India-European Union (EU) trade relations are crucial for the economic growth of both regions. Read here to know more about the recent developments.
India and the European Union concluded the first round of negotiations for India-EU Trade and Investment Agreements in New Delhi.
- 52 technical sessions covering 18 policy areas of the free trade agreement and 7 sessions on Investment Protection and Geographical Indicators were held.
- The second round of negotiations is scheduled to take place in September 2022 in Brussels.
The European Union (EU) is a political and economic union of 27 member states that are located mostly in Europe formed in 1993.
Most of the member countries (19 of them) use Euro as their official currency, while 8 of them do not.
- Bulgaria, Croatia, Czech Republic, Denmark, Hungary, Poland, Romania, and Sweden are not part of the Euro-zone.
The culmination of World War II integrated the notion of uniting the European countries into a single market through a standardized system of laws.
The post-war cooperation in Europe led to the creation of the European Coal and Steel Community, the signing of the Treaties of Rome, and the birth of the European Parliament. These were the treaties that laid the foundation of the EU:
- European Coal and Steel Community (ECSC) through the Treaty of Paris 1951
- European Economic Community (EEC) through the Treaty of Rome 1957
The European Union finally came into existence with the signing of the Maastricht Treaty or the Treaty of the European Union. The treaty was amended thrice:
- Treaty of Amsterdam (1997)
- Treaty of Nice (2001)
- Treaty of Lisbon (2007)
The objectives of forming the European Union are:
- To increase political cooperation
- To enhance economic integration by creating a single currency the EURO.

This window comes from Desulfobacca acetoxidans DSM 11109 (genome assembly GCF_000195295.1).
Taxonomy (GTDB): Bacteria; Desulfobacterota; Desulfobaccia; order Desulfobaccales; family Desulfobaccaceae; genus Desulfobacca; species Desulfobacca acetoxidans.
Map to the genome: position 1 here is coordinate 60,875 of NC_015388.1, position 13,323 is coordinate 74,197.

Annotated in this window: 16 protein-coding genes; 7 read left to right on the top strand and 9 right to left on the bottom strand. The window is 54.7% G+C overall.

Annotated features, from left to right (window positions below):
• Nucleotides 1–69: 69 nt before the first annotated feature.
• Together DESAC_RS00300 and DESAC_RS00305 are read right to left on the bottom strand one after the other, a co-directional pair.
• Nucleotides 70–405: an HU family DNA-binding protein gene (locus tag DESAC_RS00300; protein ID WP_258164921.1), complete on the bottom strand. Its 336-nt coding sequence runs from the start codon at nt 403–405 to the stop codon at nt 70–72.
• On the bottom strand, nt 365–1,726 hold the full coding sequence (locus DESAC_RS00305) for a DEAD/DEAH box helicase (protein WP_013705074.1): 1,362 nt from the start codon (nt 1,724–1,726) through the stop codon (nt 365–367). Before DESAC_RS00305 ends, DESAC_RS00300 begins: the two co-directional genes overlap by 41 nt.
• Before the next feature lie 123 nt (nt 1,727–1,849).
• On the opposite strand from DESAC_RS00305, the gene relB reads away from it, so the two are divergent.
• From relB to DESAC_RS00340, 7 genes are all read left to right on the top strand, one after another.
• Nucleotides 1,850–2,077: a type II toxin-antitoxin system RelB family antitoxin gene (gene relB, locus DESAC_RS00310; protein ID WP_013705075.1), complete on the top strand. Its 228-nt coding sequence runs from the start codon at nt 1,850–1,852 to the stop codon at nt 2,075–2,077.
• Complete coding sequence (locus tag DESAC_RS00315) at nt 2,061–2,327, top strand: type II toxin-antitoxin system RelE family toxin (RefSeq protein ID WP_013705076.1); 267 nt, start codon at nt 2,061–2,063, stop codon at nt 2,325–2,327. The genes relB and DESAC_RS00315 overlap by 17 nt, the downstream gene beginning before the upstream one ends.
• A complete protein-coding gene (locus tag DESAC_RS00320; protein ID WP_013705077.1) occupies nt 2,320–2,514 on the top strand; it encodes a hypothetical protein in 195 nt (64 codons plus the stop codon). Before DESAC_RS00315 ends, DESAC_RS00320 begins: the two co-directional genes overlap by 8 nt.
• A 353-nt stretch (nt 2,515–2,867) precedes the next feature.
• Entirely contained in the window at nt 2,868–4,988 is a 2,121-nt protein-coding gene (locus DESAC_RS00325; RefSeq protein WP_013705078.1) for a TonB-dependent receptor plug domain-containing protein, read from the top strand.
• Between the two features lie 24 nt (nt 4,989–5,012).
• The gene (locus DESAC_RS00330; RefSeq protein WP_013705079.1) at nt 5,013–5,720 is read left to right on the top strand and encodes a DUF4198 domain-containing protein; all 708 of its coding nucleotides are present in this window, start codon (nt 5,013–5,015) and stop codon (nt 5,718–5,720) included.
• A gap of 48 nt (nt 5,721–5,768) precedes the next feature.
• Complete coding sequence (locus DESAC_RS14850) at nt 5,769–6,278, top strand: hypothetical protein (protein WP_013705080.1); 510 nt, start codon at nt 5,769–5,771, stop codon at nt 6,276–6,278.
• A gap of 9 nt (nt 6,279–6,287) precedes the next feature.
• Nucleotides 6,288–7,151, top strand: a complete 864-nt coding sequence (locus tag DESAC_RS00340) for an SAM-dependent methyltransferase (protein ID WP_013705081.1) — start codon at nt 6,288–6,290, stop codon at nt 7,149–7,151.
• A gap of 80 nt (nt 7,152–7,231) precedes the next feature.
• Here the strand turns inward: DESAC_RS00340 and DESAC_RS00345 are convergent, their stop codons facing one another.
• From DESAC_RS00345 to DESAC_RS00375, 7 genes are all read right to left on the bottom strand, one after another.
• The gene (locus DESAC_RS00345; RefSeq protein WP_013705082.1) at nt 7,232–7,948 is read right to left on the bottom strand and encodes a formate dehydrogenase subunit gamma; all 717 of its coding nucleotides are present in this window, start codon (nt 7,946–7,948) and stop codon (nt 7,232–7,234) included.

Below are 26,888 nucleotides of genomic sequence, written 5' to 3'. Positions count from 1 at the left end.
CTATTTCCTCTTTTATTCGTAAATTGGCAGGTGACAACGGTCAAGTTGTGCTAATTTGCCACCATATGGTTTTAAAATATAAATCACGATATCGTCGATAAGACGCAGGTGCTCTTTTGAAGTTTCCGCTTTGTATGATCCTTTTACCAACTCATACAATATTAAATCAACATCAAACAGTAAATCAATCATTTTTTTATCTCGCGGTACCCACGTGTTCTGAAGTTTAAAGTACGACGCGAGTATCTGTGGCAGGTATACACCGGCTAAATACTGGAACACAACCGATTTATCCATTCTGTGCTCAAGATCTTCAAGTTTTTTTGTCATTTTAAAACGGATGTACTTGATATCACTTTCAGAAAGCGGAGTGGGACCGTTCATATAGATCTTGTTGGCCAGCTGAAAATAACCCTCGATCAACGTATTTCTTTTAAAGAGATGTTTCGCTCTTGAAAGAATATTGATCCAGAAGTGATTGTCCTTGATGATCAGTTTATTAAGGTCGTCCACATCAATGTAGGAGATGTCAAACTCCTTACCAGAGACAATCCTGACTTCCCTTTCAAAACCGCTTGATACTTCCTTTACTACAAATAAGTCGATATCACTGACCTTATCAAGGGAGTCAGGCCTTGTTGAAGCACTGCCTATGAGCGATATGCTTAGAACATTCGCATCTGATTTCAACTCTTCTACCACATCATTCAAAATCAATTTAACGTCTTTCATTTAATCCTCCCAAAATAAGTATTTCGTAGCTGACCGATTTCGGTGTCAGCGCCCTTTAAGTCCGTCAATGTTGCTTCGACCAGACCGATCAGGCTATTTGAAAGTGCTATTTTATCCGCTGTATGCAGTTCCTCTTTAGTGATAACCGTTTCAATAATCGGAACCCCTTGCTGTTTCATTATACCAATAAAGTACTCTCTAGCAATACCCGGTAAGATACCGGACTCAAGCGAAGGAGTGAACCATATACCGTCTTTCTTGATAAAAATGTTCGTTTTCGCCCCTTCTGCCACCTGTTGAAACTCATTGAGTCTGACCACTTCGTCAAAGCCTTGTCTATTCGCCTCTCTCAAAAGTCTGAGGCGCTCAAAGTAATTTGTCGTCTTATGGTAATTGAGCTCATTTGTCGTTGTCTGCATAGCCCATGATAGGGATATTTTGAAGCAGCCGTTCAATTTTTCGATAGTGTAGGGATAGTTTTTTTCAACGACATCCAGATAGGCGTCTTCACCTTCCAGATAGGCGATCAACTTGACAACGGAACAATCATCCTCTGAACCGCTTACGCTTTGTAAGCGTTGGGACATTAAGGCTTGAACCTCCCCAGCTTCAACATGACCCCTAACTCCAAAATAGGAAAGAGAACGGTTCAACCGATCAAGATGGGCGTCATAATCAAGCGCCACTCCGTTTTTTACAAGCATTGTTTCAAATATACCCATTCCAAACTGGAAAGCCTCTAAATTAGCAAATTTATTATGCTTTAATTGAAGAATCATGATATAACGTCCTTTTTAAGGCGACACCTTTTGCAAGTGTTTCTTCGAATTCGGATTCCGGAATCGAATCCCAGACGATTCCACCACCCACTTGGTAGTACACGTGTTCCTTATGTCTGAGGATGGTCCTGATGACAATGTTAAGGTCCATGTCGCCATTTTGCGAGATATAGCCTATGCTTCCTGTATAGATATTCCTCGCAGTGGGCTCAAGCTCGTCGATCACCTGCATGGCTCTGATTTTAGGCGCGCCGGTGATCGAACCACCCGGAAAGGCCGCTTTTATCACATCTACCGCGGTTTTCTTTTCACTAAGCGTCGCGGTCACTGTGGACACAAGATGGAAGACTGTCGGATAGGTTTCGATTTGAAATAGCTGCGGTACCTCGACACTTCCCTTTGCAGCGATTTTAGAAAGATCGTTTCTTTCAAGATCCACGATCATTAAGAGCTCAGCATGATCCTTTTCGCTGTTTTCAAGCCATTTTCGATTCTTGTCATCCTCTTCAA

- Unified security and foreign policy
- Common citizenship Rights
- Enhanced cooperation in the areas of judiciary, immigration, and asylum.
European Union was awarded the Nobel Prize for Peace in 2012.
The 7 important decision-making bodies of the European Union are:
- European Parliament
- European Council
- European Commission
- Council of the European Union
- Court of Justice of the European Union
- European Central Bank
- European Court of Auditors.
European Union and Brexit
On January 31, 2020, the United Kingdom formally left the European Union becoming the first to leave the EU which was called Brexit. The exit was by Article 50 of the Treaty of the European Union.
India-European Union trade relations
India is already important trade and investment partner for the EU and could hold significant further potential. It represents a sizable and dynamic market, with an annual projected GDP growth rate of over 8% according to the IMF, which would make it the fastest-growing emerging economy.
- The EU is India’s third-largest trading partner, accounting for €88 billion worth of trade in goods in 2021, or 10.8% of total Indian trade, after the USA (11.6%) and China (11.4%).
- The EU is the second-largest destination for Indian exports (14.9% of the total) after the USA (18.1%), while China only ranks fourth (5.8%).
- India is the EU’s 10th largest trading partner, accounting for 2.1% of EU total trade in goods in 2021, well behind China (16.2%), the USA (14.7%), and the UK (10%).
- Trade-in goods between the EU and India increased by about 30% in the last decade.
- Trade-in services between the EU and India reached €30.4 billion in 2020.
- The EU’s share in foreign investment stock in India reached €87.3 billion in 2020, up from €63.7 billion in 2017, making the EU a leading foreign investor in India. This is significant but way below EU foreign investment stocks in China or Brazil.
- Some 6,000 European companies are present in India, providing directly 1.7 million jobs and indirectly 5 million jobs in a broad range of sectors.